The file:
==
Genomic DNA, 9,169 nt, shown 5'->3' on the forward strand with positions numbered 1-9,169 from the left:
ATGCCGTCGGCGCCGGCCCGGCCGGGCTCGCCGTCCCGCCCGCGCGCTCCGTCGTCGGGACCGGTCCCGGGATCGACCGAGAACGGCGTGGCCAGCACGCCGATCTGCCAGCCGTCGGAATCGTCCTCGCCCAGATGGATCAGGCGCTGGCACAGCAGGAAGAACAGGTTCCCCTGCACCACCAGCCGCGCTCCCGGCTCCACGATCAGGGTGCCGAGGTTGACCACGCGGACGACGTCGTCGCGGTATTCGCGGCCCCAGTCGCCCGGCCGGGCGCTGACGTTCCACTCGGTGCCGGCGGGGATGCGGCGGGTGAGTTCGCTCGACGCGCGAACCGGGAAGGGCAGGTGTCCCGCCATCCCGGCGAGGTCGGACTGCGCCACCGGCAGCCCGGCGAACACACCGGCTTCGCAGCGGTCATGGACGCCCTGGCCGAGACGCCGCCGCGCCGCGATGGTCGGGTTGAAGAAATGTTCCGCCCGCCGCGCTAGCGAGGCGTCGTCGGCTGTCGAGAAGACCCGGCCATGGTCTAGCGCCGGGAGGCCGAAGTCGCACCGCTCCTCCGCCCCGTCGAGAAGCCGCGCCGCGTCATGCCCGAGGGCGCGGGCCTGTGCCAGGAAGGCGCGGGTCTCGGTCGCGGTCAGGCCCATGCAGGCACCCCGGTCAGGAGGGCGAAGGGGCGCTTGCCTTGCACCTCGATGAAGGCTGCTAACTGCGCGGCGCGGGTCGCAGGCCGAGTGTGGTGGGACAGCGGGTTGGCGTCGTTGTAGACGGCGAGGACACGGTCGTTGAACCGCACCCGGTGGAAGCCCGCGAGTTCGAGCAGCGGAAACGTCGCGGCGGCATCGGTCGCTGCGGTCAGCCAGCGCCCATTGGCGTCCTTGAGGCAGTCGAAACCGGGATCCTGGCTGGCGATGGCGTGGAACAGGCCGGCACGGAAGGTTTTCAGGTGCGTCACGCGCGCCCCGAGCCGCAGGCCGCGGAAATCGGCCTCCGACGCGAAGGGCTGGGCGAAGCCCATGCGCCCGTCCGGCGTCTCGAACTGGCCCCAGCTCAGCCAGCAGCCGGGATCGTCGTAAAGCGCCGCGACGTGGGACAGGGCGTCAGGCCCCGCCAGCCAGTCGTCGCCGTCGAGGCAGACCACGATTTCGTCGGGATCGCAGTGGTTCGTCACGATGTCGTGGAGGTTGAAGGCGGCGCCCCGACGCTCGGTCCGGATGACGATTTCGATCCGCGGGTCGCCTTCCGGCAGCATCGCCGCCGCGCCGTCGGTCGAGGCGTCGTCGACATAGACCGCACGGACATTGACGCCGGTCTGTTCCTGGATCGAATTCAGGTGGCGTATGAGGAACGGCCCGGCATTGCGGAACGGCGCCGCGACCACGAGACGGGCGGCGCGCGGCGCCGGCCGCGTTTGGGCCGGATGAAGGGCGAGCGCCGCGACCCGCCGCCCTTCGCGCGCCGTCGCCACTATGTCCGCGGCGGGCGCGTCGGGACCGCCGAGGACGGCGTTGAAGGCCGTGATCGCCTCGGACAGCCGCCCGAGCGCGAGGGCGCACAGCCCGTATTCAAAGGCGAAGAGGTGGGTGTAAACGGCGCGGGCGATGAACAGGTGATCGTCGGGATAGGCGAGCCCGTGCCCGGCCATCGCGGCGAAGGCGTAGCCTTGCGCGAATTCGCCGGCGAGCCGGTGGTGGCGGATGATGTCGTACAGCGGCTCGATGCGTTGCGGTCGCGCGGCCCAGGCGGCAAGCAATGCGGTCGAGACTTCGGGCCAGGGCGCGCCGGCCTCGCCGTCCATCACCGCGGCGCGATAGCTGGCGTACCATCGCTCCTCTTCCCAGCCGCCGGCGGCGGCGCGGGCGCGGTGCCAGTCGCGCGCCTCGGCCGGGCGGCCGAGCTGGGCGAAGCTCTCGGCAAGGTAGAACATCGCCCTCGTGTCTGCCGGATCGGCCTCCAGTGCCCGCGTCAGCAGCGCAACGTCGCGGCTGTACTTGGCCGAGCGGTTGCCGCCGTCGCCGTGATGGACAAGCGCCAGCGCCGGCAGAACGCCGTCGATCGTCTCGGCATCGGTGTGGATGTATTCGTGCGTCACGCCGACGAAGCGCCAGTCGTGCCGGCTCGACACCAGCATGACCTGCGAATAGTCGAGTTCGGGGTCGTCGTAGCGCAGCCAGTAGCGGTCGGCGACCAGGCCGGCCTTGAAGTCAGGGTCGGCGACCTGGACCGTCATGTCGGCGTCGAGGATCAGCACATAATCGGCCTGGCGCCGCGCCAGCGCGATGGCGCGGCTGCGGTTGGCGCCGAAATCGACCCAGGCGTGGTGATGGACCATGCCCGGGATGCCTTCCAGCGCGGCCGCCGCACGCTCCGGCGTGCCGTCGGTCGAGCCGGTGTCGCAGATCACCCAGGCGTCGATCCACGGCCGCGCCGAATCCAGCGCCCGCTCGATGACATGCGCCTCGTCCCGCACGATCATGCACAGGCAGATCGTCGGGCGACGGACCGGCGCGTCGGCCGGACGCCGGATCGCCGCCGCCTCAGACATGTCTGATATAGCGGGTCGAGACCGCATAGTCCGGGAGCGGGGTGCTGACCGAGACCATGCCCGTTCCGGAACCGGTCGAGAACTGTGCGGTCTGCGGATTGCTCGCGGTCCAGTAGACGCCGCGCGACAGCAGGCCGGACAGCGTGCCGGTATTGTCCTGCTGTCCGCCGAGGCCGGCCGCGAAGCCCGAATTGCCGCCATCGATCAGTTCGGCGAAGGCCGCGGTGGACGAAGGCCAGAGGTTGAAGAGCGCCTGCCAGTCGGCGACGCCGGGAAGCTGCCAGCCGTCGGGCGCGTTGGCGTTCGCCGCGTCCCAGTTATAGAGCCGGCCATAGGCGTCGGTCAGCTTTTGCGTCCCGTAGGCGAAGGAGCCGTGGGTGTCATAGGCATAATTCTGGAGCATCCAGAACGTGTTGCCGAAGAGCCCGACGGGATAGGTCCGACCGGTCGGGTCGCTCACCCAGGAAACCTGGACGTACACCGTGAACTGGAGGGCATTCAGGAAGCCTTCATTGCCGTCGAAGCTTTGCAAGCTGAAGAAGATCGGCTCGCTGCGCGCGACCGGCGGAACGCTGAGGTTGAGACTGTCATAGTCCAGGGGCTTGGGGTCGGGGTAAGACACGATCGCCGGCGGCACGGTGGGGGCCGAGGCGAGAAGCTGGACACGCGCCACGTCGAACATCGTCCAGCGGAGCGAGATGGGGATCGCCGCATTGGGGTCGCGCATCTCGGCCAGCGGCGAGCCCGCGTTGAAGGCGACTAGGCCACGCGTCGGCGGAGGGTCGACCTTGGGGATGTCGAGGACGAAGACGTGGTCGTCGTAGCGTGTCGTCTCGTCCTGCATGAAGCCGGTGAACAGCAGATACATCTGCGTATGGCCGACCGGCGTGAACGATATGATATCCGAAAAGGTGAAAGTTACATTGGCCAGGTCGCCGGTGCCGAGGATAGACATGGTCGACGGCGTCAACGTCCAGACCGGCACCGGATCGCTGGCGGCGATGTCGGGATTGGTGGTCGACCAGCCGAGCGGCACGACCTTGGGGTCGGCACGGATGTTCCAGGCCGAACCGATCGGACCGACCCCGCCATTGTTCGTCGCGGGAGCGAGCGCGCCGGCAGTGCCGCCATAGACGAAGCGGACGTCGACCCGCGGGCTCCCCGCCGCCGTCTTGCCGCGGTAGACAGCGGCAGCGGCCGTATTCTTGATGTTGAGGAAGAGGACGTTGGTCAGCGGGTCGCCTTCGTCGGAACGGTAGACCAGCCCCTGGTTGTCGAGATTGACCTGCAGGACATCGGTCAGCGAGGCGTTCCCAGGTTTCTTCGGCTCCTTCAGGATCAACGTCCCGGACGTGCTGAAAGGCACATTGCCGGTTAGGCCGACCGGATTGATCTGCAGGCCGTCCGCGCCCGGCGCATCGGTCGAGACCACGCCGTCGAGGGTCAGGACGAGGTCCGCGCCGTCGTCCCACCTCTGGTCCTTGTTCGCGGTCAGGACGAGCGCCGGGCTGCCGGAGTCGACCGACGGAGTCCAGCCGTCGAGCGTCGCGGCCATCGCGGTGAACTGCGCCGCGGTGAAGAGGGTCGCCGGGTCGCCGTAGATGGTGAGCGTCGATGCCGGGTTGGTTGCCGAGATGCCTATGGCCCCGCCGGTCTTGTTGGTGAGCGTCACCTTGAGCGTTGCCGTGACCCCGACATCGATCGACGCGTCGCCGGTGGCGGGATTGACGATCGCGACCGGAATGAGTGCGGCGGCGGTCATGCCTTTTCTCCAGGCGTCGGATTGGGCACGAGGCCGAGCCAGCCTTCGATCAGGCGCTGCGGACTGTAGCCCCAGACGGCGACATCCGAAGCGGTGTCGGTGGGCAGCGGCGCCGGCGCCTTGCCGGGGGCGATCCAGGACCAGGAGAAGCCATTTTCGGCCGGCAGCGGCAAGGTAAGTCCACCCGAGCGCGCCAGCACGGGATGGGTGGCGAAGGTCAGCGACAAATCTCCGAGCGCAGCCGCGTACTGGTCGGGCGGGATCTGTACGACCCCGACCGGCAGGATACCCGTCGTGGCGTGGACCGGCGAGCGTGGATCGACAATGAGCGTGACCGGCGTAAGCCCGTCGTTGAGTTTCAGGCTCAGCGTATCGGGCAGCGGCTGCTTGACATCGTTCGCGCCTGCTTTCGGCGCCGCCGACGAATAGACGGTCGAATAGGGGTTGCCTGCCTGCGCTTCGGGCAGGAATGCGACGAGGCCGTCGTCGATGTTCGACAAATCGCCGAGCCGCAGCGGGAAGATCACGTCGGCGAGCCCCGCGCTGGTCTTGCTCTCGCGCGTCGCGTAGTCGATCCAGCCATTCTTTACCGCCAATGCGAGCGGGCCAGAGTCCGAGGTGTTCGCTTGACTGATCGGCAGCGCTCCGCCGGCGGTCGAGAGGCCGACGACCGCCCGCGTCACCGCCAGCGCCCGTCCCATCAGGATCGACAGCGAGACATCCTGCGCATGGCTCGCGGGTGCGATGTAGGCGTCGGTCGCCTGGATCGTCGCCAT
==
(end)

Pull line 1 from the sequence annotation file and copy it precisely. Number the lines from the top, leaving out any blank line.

Genomic DNA, 9,169 nt, shown 5'->3' on the forward strand with positions numbered 1-9,169 from the left: